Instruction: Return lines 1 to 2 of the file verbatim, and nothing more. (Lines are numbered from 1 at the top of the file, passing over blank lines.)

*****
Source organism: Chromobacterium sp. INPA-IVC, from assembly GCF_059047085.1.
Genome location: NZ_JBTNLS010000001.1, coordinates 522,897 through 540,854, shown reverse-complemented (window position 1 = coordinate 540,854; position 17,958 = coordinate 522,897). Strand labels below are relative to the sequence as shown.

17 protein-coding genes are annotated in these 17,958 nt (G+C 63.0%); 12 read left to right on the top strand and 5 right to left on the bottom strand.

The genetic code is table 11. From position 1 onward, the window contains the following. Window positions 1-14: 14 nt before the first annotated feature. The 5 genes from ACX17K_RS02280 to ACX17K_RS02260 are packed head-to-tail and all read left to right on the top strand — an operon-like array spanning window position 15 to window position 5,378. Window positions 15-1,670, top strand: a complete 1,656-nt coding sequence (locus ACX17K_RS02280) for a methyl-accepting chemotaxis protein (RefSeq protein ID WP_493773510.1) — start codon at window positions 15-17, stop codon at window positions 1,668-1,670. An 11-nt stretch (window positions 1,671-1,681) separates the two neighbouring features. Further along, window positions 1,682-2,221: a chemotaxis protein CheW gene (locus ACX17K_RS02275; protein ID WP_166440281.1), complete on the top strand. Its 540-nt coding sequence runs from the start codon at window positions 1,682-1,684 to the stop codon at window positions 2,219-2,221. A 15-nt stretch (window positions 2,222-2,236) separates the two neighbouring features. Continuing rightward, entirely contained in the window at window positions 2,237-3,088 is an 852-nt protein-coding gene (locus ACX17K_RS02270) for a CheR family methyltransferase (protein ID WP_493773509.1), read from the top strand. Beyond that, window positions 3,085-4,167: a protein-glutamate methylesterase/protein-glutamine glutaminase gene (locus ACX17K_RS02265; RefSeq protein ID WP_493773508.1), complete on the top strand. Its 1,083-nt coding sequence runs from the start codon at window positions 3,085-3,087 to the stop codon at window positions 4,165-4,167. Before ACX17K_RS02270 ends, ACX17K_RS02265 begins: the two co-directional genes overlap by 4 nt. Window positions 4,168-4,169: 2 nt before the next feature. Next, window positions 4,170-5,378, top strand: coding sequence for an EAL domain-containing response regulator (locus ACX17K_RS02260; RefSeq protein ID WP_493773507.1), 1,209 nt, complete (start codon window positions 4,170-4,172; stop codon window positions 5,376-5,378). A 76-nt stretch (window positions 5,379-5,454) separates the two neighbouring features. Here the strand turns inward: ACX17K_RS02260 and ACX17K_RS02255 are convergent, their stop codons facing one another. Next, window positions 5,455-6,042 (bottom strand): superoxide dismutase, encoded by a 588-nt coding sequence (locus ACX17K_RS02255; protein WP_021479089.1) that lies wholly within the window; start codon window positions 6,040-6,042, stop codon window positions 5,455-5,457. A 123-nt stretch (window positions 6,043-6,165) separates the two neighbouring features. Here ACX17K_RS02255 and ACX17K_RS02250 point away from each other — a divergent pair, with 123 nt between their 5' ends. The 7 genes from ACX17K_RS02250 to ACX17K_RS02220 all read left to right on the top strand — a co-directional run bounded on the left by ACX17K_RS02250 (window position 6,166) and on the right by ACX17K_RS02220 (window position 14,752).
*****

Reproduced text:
Source organism: Chromobacterium sp. INPA-IVC, from assembly GCF_059047085.1.
Genome location: NZ_JBTNLS010000001.1, coordinates 522,897 through 540,854, shown reverse-complemented (window position 1 = coordinate 540,854; position 17,958 = coordinate 522,897). Strand labels below are relative to the sequence as shown.